The resulting office includes several staff members focused on both internal and external policies, retention and recruitment, workplace culture, communications strategy, grant-writing, and office administration. A program focused on minority health was moved into the new office, and a pipeline for interns was put into place, Elledge says. Then-DHS Secretary Andrea Palm and current Secretary Karen Timberlake were very supportive, she says. Deputy secretary Julie Willems Van Dijk “was a champion and fierce leader,” chief legal counsel Sandra Rowe served as executive sponsor and mentor, and Tonya C. Evans co-led the workgroup.

    “When you talk about DEI work, there’s a lot of folks that want to change hearts and minds, which is great,” Elledge says. But her group followed an action-first philosophy: “You don’t want to change Hearts and minds before you change policy structure. We want to create a sustainable, equitable structure. Hearts and minds will follow.”

    As someone with a social justice background, Elledge says she looks at barriers as opportunities. As the daughter of a teenage mother and third-generation Mexican-American on her mother’s side – whose grandmother died of heart disease at age 60 and whose mother had a heart attack in her 50s – health disparities hit close to home. “Who are the individuals impacted by this?” she says. “I tried to elevate those stories and make the focus more about that, than government bureaucracy. That was what motivated me to do this work on top of my day job.”

    Lawyers have often taken on the role of societal innovators and change agents, Elledge says, pointing to the late Thurgood Marshall and Ruth Bader Ginsburg and the work they did before becoming U.S. Supreme Court Justices as prime examples. “We challenge the status quo,” she says. “We’re fighting on behalf of people who have no voice.” But challenging the status quo does not always come easy within large systems, she adds. “We’ve inherited policies that have implicit biases and racism. It’s easy to make small changes. We wanted to dismantle that broken structure.”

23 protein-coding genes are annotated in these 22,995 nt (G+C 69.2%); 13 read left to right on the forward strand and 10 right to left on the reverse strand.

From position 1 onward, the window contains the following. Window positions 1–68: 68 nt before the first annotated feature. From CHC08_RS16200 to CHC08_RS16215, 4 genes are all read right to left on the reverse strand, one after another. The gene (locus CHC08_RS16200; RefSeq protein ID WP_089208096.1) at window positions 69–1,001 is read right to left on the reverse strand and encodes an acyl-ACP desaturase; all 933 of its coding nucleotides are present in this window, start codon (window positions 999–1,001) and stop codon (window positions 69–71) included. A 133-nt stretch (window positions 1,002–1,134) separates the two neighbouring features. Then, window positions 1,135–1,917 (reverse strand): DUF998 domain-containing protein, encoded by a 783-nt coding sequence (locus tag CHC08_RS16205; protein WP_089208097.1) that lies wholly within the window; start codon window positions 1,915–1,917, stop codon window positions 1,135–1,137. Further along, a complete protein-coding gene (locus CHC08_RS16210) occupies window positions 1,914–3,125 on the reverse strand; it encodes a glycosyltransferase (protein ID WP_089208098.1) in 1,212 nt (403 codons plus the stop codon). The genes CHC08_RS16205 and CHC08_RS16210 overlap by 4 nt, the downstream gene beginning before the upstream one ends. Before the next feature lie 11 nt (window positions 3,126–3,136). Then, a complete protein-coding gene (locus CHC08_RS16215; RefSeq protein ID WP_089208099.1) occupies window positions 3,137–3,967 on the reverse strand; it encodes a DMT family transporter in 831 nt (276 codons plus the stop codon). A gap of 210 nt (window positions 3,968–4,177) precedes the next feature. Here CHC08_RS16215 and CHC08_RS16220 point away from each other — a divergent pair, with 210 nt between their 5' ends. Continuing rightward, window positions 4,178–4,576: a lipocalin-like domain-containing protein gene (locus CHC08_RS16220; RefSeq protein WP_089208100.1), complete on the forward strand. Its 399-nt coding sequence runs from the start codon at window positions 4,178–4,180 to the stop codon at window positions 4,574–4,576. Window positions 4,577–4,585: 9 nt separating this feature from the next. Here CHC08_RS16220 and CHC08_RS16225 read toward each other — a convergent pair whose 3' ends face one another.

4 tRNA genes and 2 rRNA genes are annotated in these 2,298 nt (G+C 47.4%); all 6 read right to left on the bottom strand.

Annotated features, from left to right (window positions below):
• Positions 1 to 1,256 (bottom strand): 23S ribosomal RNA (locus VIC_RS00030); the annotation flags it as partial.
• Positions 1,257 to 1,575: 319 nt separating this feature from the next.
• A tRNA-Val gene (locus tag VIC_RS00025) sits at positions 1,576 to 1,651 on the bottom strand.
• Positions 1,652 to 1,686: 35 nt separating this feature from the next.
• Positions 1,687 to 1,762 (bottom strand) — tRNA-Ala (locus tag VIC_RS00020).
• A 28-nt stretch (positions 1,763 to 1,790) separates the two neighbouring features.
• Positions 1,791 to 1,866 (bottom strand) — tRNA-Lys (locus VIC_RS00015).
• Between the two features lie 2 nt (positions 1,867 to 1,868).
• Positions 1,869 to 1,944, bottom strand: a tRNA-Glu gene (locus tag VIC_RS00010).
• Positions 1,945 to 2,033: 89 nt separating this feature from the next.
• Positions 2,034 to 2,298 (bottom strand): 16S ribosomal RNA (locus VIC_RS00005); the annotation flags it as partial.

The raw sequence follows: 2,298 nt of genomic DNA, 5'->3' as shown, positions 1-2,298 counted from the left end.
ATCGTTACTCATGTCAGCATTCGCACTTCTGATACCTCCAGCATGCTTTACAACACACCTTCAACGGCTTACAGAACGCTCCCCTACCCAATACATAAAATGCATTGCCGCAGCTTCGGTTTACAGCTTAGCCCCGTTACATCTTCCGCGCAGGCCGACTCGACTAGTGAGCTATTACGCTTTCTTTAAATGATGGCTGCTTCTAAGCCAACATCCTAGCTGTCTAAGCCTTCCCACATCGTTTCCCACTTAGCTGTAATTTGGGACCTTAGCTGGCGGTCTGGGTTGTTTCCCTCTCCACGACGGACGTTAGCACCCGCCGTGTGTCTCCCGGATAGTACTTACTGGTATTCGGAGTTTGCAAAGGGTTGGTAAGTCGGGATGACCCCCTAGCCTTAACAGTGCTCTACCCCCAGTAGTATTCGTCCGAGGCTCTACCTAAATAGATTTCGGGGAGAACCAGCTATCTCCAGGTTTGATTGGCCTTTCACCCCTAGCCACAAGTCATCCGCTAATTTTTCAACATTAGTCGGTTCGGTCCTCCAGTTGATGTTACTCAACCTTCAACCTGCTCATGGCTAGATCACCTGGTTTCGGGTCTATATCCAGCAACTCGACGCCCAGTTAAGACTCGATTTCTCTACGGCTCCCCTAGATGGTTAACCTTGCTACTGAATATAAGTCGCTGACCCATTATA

The challenge in doing such work is to find the optimal pathway, Elledge says. “I’m pretty relentless,” she says. “Somebody will come to us and say, ‘This is what we want to do.’ We might have to say, ‘That pathway won’t work, but let me find another pathway that will support what you’re needing.” She adds that she couldn’t have imagined in the summer of 2020 that the Office of Health Equity would be already up and running. “Every time I heard a ‘no, we can’t do this,’ I tried to think of another pathway,” she says.

    Anne Bensky, deputy chief legal counsel at the DHS, nominated Elledge because she was “blown away” by the concept and execution. “I’d never seen a young lawyer with the courage and the gumption, in an agency of 7,000 people, to create a new office directly connected to the secretary’s office in the middle of a pandemic, when this agency was already undertaking so many other things,” Bensky says. “The fact that she had the energy and tenacity to continue to push, and find solutions where there were a lot of roadblocks, I thought it was important to show other lawyers in Wisconsin that this could be done.”

    Looking Forward

    The 2021 Wisconsin Legal Innovators join a talented group of Wisconsin lawyers and legal professionals who are doing innovative things to keep the legal system moving in the right direction, while offering solutions for the people of the state.

    “This year, we highlighted some outstanding things that are happening in the criminal law area, as well as health equity, which can often be related. Establishing healthy communities and offering support when needed helps individuals stay out of the criminal justice system,” said Watson.